Residents of the Canadian province of Ontario woke up early Sunday morning to a cellphone alert warning them of an “incident” at the nuclear plant in Pickering, just east of Toronto.
About two hours later they were told the alert was a mistake, but not before panic ensued.
The message, pushed around 7:20 a.m. local time, said an unspecified event had occurred at the Pickering Nuclear Generating Station. There was no abnormal release of radioactivity, it stressed, and people did not need to take protective action.
Almost two hours later, as residents were still scrambling to figure out what to do, another message was sent to cellphones saying the alert “was sent in error” and that there was “no danger to the public or environment.”
The provincial government said the emergency alert was sent because of a “human error” during a training exercise.
The alert went out during a routine training exercise being conducted by the Provincial Emergency Operations Centre, Ontario Solicitor General Sylvia Jones said, according to The Associated Press.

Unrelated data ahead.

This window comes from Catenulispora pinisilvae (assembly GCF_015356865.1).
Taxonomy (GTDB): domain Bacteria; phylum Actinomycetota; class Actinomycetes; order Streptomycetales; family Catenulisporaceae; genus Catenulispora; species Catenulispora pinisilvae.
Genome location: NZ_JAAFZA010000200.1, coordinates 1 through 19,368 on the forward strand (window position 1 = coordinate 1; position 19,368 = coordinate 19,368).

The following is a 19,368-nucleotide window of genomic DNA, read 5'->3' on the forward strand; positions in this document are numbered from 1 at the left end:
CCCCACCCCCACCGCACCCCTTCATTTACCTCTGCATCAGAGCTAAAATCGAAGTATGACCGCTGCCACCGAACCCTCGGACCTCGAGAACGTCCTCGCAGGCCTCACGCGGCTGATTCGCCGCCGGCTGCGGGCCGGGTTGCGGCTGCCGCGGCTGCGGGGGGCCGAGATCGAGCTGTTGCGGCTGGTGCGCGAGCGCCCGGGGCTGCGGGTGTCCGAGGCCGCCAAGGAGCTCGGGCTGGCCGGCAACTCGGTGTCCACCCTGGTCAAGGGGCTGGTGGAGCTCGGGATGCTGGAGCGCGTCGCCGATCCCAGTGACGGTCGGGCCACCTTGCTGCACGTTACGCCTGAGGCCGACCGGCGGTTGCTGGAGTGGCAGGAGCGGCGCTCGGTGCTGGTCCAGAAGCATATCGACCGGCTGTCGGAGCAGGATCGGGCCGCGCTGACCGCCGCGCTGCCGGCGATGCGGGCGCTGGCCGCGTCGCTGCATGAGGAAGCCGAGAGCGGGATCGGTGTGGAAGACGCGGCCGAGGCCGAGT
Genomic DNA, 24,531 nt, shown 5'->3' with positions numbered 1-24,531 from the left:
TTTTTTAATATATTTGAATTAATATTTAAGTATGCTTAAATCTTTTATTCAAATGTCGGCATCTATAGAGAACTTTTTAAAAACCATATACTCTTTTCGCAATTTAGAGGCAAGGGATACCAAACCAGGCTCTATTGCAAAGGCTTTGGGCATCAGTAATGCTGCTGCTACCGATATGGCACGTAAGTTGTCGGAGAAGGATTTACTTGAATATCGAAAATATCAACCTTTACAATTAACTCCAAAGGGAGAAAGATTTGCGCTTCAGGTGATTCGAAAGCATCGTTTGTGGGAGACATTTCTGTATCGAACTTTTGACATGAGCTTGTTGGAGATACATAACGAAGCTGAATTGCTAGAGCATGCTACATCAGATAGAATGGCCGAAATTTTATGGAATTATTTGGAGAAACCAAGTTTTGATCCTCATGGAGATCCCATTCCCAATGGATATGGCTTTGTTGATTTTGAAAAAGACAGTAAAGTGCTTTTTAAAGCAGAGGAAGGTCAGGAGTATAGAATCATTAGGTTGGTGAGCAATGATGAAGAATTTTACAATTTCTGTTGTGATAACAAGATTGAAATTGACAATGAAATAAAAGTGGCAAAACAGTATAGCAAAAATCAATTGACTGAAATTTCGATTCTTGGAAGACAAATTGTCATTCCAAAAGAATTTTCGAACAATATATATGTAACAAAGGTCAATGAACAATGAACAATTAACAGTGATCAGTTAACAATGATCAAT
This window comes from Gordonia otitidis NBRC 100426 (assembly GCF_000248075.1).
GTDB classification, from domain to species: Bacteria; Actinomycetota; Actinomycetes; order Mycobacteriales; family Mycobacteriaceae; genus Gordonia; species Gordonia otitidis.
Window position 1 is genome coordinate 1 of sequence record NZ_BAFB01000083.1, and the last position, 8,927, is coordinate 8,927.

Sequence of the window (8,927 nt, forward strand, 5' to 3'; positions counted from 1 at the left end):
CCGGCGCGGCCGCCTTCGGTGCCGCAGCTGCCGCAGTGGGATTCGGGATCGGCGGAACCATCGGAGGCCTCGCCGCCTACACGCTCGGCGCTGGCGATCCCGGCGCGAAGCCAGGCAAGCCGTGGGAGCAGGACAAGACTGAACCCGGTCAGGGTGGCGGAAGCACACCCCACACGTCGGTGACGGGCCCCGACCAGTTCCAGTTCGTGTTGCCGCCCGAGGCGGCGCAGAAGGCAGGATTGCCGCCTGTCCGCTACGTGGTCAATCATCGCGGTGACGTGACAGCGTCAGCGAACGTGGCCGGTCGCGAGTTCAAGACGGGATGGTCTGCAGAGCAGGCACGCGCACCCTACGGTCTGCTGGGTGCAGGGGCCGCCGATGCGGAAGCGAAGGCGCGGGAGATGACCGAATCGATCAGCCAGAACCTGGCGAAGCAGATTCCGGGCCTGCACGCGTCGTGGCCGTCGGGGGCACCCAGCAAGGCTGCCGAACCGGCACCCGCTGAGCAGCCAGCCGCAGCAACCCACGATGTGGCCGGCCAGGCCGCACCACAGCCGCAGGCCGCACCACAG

She said the government had started a full investigation and would “take the appropriate steps to ensure this doesn’t happen again.”
Pickering Mayor Dave Ryan said he was “very troubled” by the message, writing on Twitter that he spoke to provincial officials and demanded an investigation.
Toronto Mayor John Tory wrote that there were “far too many unanswered questions” about the warning that was sent across the province of 14 million people.
A similar incident occurred two years ago in Hawaii, when a false emergency alert warning of an incoming ballistic missile caused massive panic in the state for about 40 minutes. That incident occurred amid heightened tensions with North Korea.